Until 2001, Moussa was a popular foreign minister under former president Hosni Mubarak; he then spent a decade as head of the Arab League. Those positions earned him international stature and a reputation as a statesman, but they have also inextricably linked him to the old guard in an Egypt looking for something new.
Still, it is Moussa who has emerged as a front-runner in the jockeying for Mubarak’s old post, even after a bloody year of upheaval across the region.
Although the military council running the country has yet to set an election date, Moussa’s presidential campaign could become an inflection point in Egypt’s unfinished revolution. His victory would show that Egyptians prefer some measure of continuity over radical change in the Arab world’s most populous country.
Moussa is in many ways the opposite of the new blood that youthful revolutionaries demanded last winter. The 18-day uprising that forced aside an autocrat was fueled by anger over corruption and the lack of opportunity in an impoverished country ruled by a small circle of wealthy elites — a circle that included Moussa. His critics call him an opportunist and accuse him of using name recognition to hijack the revolution.
Some activists refer to him as “Moussabarak” because of his close relationship with the ousted ruler. But many Egyptians long for the stability they say he would bring to the country’s top job.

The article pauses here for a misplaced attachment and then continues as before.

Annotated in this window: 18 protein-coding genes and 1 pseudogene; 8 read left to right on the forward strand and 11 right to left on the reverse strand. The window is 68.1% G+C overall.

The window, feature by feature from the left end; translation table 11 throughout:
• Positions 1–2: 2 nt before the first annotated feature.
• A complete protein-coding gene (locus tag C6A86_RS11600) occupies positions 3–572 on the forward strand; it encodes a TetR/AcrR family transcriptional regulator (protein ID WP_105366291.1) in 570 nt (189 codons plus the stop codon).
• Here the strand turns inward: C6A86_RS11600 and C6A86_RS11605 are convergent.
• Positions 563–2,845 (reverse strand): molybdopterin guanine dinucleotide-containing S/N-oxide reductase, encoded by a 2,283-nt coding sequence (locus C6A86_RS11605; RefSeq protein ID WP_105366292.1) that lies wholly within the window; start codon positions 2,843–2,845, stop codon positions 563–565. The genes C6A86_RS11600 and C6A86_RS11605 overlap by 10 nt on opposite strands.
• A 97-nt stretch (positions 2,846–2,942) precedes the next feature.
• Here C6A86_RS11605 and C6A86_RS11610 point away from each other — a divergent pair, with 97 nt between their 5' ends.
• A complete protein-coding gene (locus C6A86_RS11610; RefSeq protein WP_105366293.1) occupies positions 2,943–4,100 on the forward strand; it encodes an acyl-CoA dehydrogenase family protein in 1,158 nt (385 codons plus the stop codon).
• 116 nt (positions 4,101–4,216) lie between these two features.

“Amr Moussa could fill that space quite nicely,” said Abdel Moneim Said, director of the al-Ahram Center for Political and Strategic Studies in Cairo.
Nearly everyone else among Mubarak’s old guard has become too politically radioactive and dogged by allegations of corruption to win broad appeal. At the same time, most of the secular movements born from the revolution have yet to win much of a foothold. And while Islamist candidates have fared the best in the early stages of parliamentary voting that began this month, many experts believe Egyptians may be looking for someone else when it comes to choosing a single leader.
In surveys conducted since Mubarak’s ouster in February, Moussa has consistently ranked highest among potential presidential candidates, suggesting that Egyptians regard him as a steady hand able to guide the country through its political and economic turmoil.
Walking a cautious line
Moussa has not apologized for his service under Mubarak and his predecessors, in a career that dates to 1958 and included postings at the United Nations. He insists that he wasn’t afraid to disagree with Mubarak as foreign minister from 1991 to 2001, and that he did so regularly.